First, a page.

The group blog WWAM BAM just published my post titled Nothing But Dragonwell Tea for Me, Please. Here’s an excerpt:
Among the rituals I observe every morning when I arrive bleary-eyed to work, nothing perks up my senses more than the moment I open the little light-blue canister in my desk drawer and take that first whiff of West Lake Longjing, or Dragonwell, tea leaves. The aroma of those lightly roasted leaves recalls memories of fresh tea on the bushes while walking through high mountain fields. Even just wandering through those fields in my mind, prompted by the sight and scent of Dragonwell tea leaves, delights me on the most dreary of days.
No other tea will do. My allegiance to the stuff runs so deep that I always prepare a stash of it whenever I travel.
You can read the full post at WWAM BAM. And if you like it, share it!
The group blog WWAM BAM just published my post titled ‘How’s COVID in China?’: Awkward Convos from Different Sides of Pandemic. Here’s an excerpt:
How’s the COVID situation in China?
I hesitated to type a response to my friend back in the US, as the latest media reports of the virus situation over there — over 250,000 deaths and over 12 million confirmed cases — still circulate through my head. When I eventually type out that “Things are nearly back to normal”, a part of me flinches within, wondering if I just sent her the message equivalent of a gut punch. Is it ever polite to tell someone living in a bonafide disaster zone that it’s no longer a problem where you live? Even if it’s the truth?
I breathe a sigh of relief as she responds without any apparent annoyance, and I do my best to quickly shift topics to something else. But my guilt remains tenacious — the guilt that comes from living in a country that has nearly restored life to the new “normal”, as friends and family in the US, my home country, face a frightening surge of cases and deaths.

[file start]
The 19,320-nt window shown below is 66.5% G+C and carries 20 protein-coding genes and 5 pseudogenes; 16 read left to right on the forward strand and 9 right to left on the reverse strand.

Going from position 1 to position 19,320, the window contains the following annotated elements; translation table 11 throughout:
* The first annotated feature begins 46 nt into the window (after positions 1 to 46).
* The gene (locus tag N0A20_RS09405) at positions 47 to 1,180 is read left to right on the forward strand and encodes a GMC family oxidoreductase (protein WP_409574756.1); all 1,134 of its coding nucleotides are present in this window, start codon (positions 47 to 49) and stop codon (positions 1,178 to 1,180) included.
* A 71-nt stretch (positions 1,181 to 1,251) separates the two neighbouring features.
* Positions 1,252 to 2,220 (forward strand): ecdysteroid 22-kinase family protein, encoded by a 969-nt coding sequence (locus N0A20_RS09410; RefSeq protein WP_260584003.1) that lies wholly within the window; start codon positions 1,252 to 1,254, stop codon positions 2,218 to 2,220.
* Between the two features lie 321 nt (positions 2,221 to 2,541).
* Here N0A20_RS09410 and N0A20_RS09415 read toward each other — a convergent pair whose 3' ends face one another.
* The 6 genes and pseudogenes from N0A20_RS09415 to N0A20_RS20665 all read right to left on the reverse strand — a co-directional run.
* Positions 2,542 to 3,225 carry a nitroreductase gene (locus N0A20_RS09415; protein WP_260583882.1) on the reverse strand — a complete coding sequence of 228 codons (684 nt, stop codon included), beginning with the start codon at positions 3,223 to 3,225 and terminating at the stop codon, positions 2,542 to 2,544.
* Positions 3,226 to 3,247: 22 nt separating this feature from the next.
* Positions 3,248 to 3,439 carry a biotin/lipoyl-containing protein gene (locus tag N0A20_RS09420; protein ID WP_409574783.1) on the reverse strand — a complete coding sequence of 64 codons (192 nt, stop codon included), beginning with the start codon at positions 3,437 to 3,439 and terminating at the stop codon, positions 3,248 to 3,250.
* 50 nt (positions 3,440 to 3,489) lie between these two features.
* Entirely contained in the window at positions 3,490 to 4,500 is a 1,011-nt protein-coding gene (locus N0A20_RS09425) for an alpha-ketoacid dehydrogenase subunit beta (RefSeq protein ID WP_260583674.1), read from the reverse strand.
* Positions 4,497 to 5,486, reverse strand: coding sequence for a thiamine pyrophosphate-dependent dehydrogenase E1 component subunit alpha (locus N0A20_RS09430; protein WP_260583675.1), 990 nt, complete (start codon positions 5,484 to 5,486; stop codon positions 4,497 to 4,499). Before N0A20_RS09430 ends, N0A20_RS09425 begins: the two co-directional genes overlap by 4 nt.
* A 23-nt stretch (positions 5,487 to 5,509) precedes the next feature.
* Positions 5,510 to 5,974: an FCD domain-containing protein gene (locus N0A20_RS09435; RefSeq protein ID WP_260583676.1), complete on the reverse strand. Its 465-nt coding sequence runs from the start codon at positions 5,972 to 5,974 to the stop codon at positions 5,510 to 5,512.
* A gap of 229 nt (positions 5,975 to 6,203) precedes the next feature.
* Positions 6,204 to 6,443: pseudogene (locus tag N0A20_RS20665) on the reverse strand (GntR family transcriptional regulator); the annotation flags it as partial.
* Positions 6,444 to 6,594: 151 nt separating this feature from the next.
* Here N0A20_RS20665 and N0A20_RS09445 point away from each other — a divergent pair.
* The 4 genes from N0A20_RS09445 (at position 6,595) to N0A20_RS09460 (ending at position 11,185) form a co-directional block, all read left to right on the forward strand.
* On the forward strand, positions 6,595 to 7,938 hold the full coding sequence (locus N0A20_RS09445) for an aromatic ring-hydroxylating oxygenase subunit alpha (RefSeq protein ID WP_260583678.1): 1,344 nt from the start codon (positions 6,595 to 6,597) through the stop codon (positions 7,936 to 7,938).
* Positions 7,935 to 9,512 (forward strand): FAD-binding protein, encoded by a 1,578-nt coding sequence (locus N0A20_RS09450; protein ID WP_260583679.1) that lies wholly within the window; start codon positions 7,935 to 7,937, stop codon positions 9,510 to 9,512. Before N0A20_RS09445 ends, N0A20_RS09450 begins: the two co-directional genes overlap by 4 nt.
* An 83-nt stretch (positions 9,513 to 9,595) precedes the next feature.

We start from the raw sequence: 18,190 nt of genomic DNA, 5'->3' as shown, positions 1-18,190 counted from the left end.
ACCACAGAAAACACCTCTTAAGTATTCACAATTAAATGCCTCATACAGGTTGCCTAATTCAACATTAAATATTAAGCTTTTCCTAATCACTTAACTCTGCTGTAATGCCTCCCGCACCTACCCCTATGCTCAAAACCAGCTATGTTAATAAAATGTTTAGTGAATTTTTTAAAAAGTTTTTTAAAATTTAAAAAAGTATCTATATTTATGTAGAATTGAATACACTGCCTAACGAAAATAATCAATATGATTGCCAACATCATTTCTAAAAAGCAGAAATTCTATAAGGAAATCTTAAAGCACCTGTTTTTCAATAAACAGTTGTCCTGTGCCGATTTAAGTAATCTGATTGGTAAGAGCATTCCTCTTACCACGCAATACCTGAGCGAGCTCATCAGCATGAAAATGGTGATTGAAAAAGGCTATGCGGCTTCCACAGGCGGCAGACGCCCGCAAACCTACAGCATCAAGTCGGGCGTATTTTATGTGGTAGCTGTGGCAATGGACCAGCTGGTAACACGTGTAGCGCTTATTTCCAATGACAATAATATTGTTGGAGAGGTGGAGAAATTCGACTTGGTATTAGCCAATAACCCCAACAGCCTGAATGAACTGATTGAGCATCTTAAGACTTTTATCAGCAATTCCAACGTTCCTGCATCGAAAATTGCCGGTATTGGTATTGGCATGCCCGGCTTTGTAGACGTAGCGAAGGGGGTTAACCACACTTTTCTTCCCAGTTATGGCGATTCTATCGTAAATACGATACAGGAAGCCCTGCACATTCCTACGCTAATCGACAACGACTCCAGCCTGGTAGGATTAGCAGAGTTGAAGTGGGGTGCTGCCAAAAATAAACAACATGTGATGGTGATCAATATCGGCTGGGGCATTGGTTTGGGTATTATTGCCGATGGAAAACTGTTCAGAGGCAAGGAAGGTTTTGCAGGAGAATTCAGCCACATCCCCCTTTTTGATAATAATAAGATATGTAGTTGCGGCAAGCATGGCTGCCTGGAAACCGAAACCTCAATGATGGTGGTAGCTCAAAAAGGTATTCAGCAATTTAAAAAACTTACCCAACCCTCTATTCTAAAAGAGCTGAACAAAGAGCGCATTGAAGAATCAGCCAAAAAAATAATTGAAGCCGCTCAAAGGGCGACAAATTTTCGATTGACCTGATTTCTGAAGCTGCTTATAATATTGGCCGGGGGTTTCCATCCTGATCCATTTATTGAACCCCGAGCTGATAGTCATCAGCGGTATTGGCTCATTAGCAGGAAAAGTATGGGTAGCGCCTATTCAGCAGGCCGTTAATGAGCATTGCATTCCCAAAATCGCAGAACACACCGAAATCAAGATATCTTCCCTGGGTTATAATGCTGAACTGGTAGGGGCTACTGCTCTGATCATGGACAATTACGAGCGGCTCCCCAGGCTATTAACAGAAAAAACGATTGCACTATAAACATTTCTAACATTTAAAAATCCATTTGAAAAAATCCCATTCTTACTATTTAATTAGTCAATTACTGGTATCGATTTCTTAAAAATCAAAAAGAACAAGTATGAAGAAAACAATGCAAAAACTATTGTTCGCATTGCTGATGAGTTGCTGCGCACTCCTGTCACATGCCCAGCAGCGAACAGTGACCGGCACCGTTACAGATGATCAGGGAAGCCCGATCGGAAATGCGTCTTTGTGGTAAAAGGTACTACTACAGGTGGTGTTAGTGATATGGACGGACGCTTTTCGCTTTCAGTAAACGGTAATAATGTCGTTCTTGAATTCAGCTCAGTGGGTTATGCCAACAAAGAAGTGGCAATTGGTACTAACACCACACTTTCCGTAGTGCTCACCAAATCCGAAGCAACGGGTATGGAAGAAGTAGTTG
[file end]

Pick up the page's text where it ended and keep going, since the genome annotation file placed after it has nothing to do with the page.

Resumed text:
I wish my family and friends didn’t have to live with the threat of COVID-19 stalking them so close to home.
Read the full post at WWAM BAM. And if you like it, share it!
The group blog WWAM BAM just published my piece Post-COVID Air Travel in China: Easier Than I Imagined. Here’s an excerpt:
It was less than 24 hours before my flight to Ningxia was scheduled to take off from Beijing Capital International Airport, and already I found myself grappling with a new form of travel-related anxiety.
What was it like to go through the airport in China in the post-COVID era? Did I have everything I needed to ensure a smooth check-in, security check and boarding experience? Would I have a harder time as a foreigner?
I was already bracing for delays and hiccups, after being advised by a colleague to arrive at the airport at least two and a half hours ahead of departure because he said processing foreign passengers was “more trouble”.
So imagine my surprise the following day at the airport, when I breezed through every procedure in record time, without so much as an unexpected holdup of any kind. Going to the airport in China in the post-COVID era proved far easier than I expected.
Here’s a rundown of what I experienced while going through airports during my trip — to help you know what to expect next time you do any domestic air travel in China.
To find out what my experience was like with domestic air travel in China — and why it turned out to be easier than I ever expected — head on over to WWAM BAM to read the full post.
P.S.: If you’re curious about how the rest of my journey went, check out my post Photo Essay: Ningxia Video Shoot (More Than Just Goji Berries).
The group blog WWAM BAM just published my post titled Phillipa Soo of ‘Hamilton’ Speaks of Biracial (Chinese/European) Family Background. Here’s the introduction:
Call me “Helpless”, but after watching the live-stage performance of the musical “Hamilton”, I simply had to write about Phillipa Soo, who originated the role of Eliza Hamilton and also happens to have a Chinese American father and a European American mother.
Head on over to WWAM BAM to read the full post — and if you like it, share it!